The first step in making the sauce, ingredients finally in hand, is to roast the peppers. I decided to roast a few of the jalapenos, too. Little miss helped me prepare the peppers for roasting, which involves coating them with an oil that can withstand high temperatures. I chose canola. Little miss painted the peppers with the oil while I placed the oven race in its highest position and turned on the broiler. Roasting peppers under the broiler can be a little scary, as it involves charring them on all sides very close to the heating element, keeping both the stems and, you know, the oven, from catching fire. Once the peppers were evenly charred, they are put into a bowl and covered tightly with plastic wrap, where they basically steam through until they are cool enough to handle. Once cooled, the stems and seeds are carefully removed, as is the charred outside skin. The resulting roasted peppers were then chopped and set aside.
The next ingredient in the sauce was the tomatillos. The recipe called for the tomatillos to be boiled to soften them up. I decided, instead, to roast them, along with the onions and garlic called for in the sauce. Never having worked with tomatillos before, I wasn't sure exactly how to proceed, so I decided to use a similar process as with the peppers, painting them with oil, but rather than broiling them, I roasted the vegetables in a 350 degree oven, checking them every ten minutes until they felt soft throughout.
As a side note, the tomatillos were very interesting to work with. When I first heard of tomatillos, I thought they were just a green variety of tomato. Turns out that, while the tomatillo is in the same family as tomatoes, it is not a variety of tomato. Also, unlike tomatoes, tomatillos have a papery husk that must be removed. Little miss was more than happy to help me with that. And it only took a couple for us to get the hang of it.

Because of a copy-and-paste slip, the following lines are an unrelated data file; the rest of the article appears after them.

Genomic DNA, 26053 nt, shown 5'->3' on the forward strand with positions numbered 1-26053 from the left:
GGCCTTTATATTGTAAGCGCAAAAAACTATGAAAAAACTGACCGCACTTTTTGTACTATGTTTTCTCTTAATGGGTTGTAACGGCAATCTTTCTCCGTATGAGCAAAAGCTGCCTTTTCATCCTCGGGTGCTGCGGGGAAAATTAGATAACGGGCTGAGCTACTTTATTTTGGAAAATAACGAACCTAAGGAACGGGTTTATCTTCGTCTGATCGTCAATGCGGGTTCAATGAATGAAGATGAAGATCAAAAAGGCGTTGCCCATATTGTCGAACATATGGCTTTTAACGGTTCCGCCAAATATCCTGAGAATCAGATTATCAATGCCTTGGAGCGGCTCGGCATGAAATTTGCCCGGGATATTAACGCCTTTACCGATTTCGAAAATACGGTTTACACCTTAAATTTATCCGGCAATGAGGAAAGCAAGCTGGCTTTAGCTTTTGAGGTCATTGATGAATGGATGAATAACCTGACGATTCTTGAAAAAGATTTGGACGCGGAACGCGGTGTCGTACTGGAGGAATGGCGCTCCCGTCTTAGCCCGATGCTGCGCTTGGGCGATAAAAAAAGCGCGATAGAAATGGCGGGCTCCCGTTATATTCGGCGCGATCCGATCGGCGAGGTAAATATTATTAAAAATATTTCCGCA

Anyway, back to the sauce. All of the ingredients peeled, roasted, de-seeded, chopped and ready to go, my trusty mini-blender handled turning all of the vegetables into sauce. After a quick spin, the puree was poured into a pot, simmered with some chicken broth, thickened with some cornstarch and presto! Green chile enchilada sauce! A quick taste told me that the one jalapeno that I was brave enough to include definitely added zing to the sauce, making a flavorful, though somewhat spicy sauce that went right into the fridge, to let the flavors meld until enchilada construction the next day. Yum.
Except that I would be serving these enchiladas to a four year old. Who doesn't always eat spicy things. So the next morning I decided to make a traditional red enchilada sauce, too. I chose this recipe, but used about half of the chili powder that was called for, since I was aiming for a mild, child-friendly version. The sauce came together really easily, and soon joined its green counterpart in the fridge in anticipation of becoming part of an enchilada stack.